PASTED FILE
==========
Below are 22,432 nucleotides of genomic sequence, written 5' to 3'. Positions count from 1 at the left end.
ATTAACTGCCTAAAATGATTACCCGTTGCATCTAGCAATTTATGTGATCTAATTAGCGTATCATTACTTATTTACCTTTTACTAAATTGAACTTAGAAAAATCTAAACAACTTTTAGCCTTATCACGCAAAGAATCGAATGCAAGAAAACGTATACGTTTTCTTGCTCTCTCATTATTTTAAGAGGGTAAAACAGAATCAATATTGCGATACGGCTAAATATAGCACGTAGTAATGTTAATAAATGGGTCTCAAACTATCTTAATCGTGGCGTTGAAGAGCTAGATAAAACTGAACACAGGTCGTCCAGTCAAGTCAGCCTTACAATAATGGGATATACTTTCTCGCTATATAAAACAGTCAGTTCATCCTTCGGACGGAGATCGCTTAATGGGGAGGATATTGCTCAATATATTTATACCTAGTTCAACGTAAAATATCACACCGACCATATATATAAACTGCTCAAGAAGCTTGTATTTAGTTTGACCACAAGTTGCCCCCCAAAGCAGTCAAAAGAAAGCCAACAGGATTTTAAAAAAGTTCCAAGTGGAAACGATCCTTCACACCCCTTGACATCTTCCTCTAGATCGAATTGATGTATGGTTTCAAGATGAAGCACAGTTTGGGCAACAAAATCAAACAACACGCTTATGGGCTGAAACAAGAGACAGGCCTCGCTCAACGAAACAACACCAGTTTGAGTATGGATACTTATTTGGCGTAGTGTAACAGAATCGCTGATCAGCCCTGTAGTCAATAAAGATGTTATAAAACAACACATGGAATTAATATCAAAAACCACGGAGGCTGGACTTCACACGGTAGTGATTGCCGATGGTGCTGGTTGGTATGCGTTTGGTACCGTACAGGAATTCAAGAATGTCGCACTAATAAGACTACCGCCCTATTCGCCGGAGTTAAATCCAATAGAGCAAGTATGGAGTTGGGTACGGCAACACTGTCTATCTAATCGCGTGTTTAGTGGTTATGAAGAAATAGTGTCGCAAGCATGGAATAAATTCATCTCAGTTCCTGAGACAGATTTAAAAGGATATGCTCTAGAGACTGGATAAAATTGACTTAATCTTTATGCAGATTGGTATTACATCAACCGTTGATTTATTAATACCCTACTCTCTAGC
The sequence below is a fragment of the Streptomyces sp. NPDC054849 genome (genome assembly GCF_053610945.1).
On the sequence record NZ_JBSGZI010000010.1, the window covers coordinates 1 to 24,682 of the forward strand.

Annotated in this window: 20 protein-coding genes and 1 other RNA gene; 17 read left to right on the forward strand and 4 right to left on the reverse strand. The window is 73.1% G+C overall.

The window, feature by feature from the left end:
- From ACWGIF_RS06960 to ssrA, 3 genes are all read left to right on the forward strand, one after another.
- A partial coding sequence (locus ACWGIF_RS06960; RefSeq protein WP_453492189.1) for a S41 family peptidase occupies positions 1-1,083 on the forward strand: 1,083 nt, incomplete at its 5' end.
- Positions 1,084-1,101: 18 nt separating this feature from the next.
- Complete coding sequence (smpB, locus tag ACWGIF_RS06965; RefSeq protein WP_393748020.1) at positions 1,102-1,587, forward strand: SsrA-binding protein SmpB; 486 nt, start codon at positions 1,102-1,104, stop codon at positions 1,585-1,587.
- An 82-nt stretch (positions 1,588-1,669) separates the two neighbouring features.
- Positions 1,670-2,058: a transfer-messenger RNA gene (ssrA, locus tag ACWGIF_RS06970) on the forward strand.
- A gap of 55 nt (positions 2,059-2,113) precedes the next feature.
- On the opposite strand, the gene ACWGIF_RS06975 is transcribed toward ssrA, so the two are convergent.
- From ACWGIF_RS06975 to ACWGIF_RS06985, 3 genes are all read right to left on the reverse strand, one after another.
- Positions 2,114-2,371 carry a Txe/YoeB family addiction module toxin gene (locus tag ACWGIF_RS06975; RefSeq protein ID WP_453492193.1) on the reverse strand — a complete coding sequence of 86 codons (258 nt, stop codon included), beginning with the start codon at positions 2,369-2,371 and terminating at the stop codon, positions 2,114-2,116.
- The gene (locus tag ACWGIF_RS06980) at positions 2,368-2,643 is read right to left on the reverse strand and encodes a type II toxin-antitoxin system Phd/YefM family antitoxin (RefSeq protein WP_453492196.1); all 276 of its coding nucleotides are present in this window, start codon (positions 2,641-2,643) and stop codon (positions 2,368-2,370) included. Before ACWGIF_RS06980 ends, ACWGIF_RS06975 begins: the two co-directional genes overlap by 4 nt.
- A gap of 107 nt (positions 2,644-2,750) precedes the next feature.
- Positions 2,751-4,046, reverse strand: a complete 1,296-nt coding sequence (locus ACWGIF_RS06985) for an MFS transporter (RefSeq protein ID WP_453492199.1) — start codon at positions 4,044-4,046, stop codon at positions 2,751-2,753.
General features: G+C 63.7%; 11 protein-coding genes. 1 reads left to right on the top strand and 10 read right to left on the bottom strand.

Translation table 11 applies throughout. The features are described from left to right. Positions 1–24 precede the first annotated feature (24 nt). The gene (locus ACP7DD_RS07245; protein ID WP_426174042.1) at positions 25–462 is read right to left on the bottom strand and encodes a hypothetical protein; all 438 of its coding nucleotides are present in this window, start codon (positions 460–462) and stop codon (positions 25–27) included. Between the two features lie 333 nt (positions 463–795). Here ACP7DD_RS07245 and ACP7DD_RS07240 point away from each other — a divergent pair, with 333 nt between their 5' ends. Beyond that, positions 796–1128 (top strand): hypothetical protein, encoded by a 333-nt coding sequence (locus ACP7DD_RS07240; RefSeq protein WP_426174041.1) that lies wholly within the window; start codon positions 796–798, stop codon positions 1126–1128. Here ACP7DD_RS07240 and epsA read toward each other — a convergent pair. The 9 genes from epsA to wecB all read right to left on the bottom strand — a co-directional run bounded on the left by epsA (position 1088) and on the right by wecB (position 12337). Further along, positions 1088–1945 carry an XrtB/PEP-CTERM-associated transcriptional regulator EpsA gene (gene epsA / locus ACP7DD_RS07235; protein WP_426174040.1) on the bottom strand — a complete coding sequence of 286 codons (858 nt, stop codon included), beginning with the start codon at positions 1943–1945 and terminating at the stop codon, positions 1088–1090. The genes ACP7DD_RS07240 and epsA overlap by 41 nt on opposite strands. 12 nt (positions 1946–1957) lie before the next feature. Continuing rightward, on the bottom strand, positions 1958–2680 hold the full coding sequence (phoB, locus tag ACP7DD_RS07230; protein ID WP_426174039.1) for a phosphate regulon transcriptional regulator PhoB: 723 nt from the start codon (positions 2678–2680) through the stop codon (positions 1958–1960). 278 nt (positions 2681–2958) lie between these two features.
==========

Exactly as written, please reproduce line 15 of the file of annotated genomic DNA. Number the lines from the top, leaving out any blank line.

- From ACWGIF_RS06975 to ACWGIF_RS06985, 3 genes are all read right to left on the reverse strand, one after another.